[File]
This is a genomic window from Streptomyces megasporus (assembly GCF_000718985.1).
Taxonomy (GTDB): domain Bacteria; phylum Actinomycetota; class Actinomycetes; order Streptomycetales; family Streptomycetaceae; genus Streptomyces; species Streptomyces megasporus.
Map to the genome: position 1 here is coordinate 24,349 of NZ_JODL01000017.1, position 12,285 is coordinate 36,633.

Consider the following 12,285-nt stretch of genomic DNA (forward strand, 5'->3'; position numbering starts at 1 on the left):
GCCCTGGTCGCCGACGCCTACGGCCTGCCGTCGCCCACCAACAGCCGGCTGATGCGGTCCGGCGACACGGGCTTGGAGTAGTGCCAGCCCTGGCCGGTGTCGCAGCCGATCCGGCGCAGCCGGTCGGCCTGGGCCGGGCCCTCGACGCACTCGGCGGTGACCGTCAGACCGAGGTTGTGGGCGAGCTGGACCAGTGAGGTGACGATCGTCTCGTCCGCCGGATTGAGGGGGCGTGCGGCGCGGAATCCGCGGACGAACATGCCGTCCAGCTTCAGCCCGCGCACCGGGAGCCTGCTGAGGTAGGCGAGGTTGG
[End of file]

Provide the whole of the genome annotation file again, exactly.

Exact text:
This is a genomic window from Streptomyces megasporus (assembly GCF_000718985.1).
Taxonomy (GTDB): domain Bacteria; phylum Actinomycetota; class Actinomycetes; order Streptomycetales; family Streptomycetaceae; genus Streptomyces; species Streptomyces megasporus.
Map to the genome: position 1 here is coordinate 24,349 of NZ_JODL01000017.1, position 12,285 is coordinate 36,633.

Consider the following 12,285-nt stretch of genomic DNA (forward strand, 5'->3'; position numbering starts at 1 on the left):
GCCCTGGTCGCCGACGCCTACGGCCTGCCGTCGCCCACCAACAGCCGGCTGATGCGGTCCGGCGACACGGGCTTGGAGTAGTGCCAGCCCTGGCCGGTGTCGCAGCCGATCCGGCGCAGCCGGTCGGCCTGGGCCGGGCCCTCGACGCACTCGGCGGTGACCGTCAGACCGAGGTTGTGGGCGAGCTGGACCAGTGAGGTGACGATCGTCTCGTCCGCCGGATTGAGGGGGCGTGCGGCGCGGAATCCGCGGACGAACATGCCGTCCAGCTTCAGCCCGCGCACCGGGAGCCTGCTGAGGTAGGCGAGGTTGG